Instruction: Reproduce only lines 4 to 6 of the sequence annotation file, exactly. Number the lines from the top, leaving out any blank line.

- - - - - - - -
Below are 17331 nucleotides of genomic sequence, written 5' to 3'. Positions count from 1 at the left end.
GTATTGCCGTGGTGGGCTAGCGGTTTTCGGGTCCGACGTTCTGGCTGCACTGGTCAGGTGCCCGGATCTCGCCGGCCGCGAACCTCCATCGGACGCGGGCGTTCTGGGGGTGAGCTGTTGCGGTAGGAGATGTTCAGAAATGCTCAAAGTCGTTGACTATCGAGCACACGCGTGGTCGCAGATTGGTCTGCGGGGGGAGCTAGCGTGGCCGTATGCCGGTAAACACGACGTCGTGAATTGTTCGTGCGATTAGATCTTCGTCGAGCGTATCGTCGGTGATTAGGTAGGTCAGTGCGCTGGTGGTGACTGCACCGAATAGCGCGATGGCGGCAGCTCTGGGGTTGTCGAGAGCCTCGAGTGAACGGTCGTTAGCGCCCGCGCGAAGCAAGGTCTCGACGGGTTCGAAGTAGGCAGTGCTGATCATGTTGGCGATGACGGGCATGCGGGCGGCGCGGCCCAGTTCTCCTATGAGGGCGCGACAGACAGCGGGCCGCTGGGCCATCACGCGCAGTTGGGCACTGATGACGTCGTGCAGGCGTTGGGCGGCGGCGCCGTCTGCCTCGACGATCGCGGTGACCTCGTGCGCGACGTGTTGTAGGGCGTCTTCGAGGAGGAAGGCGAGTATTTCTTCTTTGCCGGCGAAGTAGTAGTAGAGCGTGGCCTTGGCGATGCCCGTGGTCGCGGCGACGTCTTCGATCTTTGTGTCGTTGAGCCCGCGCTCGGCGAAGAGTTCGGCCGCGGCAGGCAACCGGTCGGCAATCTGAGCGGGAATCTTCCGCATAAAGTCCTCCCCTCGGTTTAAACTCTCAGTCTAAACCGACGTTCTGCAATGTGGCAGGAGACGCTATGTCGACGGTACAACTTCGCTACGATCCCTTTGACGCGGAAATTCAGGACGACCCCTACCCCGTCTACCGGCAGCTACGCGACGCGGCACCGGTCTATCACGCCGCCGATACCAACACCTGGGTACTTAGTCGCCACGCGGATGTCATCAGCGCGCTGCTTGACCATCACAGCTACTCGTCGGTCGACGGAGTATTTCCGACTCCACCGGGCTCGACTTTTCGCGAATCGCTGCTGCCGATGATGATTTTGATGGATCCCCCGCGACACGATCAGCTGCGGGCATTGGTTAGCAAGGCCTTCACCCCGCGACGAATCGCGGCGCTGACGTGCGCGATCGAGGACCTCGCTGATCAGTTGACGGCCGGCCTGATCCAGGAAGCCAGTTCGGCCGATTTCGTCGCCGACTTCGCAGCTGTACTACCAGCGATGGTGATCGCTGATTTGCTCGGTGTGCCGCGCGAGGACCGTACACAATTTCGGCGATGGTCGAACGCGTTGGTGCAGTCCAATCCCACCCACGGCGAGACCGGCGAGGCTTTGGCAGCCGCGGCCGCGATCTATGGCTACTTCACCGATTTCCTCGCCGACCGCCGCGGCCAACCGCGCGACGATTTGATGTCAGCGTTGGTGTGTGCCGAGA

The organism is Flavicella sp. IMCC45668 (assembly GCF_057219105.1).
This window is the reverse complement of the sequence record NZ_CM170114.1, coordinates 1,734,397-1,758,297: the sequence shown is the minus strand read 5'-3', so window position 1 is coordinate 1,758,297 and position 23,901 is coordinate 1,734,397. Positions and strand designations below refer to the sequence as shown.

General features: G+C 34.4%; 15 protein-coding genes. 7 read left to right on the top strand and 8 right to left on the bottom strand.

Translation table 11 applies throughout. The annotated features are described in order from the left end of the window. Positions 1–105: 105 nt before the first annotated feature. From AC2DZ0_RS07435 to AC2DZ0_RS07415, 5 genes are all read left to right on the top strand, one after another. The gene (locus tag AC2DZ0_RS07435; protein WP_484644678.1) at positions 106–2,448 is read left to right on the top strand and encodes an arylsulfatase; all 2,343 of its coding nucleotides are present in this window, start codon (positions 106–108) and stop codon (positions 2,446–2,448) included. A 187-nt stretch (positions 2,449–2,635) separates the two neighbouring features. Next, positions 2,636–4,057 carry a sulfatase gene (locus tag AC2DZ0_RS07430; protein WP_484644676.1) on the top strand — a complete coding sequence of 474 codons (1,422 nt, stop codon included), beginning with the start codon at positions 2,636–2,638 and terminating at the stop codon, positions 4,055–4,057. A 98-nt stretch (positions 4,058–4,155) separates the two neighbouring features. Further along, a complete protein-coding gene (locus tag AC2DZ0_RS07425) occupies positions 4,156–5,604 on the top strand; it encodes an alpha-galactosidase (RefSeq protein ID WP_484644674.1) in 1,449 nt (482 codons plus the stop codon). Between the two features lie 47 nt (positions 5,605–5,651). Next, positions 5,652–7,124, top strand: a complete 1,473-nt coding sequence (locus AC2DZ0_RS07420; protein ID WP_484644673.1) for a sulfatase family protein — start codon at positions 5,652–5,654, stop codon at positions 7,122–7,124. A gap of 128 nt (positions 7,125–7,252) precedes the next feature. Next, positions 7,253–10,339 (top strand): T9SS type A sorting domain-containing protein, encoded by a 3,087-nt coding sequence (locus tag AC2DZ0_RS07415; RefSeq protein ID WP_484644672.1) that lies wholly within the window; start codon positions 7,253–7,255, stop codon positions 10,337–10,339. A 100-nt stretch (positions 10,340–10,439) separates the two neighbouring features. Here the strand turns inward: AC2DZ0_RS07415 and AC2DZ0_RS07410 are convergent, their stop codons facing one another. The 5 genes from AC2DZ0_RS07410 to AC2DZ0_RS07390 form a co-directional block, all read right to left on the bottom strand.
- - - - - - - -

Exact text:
This window is the reverse complement of the sequence record NZ_CM170114.1, coordinates 1,734,397-1,758,297: the sequence shown is the minus strand read 5'-3', so window position 1 is coordinate 1,758,297 and position 23,901 is coordinate 1,734,397. Positions and strand designations below refer to the sequence as shown.

General features: G+C 34.4%; 15 protein-coding genes. 7 read left to right on the top strand and 8 right to left on the bottom strand.

Translation table 11 applies throughout. The annotated features are described in order from the left end of the window. Positions 1–105: 105 nt before the first annotated feature. From AC2DZ0_RS07435 to AC2DZ0_RS07415, 5 genes are all read left to right on the top strand, one after another. The gene (locus tag AC2DZ0_RS07435; protein WP_484644678.1) at positions 106–2,448 is read left to right on the top strand and encodes an arylsulfatase; all 2,343 of its coding nucleotides are present in this window, start codon (positions 106–108) and stop codon (positions 2,446–2,448) included. A 187-nt stretch (positions 2,449–2,635) separates the two neighbouring features. Next, positions 2,636–4,057 carry a sulfatase gene (locus tag AC2DZ0_RS07430; protein WP_484644676.1) on the top strand — a complete coding sequence of 474 codons (1,422 nt, stop codon included), beginning with the start codon at positions 2,636–2,638 and terminating at the stop codon, positions 4,055–4,057. A 98-nt stretch (positions 4,058–4,155) separates the two neighbouring features. Further along, a complete protein-coding gene (locus tag AC2DZ0_RS07425) occupies positions 4,156–5,604 on the top strand; it encodes an alpha-galactosidase (RefSeq protein ID WP_484644674.1) in 1,449 nt (482 codons plus the stop codon). Between the two features lie 47 nt (positions 5,605–5,651). Next, positions 5,652–7,124, top strand: a complete 1,473-nt coding sequence (locus AC2DZ0_RS07420; protein ID WP_484644673.1) for a sulfatase family protein — start codon at positions 5,652–5,654, stop codon at positions 7,122–7,124. A gap of 128 nt (positions 7,125–7,252) precedes the next feature. Next, positions 7,253–10,339 (top strand): T9SS type A sorting domain-containing protein, encoded by a 3,087-nt coding sequence (locus tag AC2DZ0_RS07415; RefSeq protein ID WP_484644672.1) that lies wholly within the window; start codon positions 7,253–7,255, stop codon positions 10,337–10,339. A 100-nt stretch (positions 10,340–10,439) separates the two neighbouring features. Here the strand turns inward: AC2DZ0_RS07415 and AC2DZ0_RS07410 are convergent, their stop codons facing one another. The 5 genes from AC2DZ0_RS07410 to AC2DZ0_RS07390 form a co-directional block, all read right to left on the bottom strand.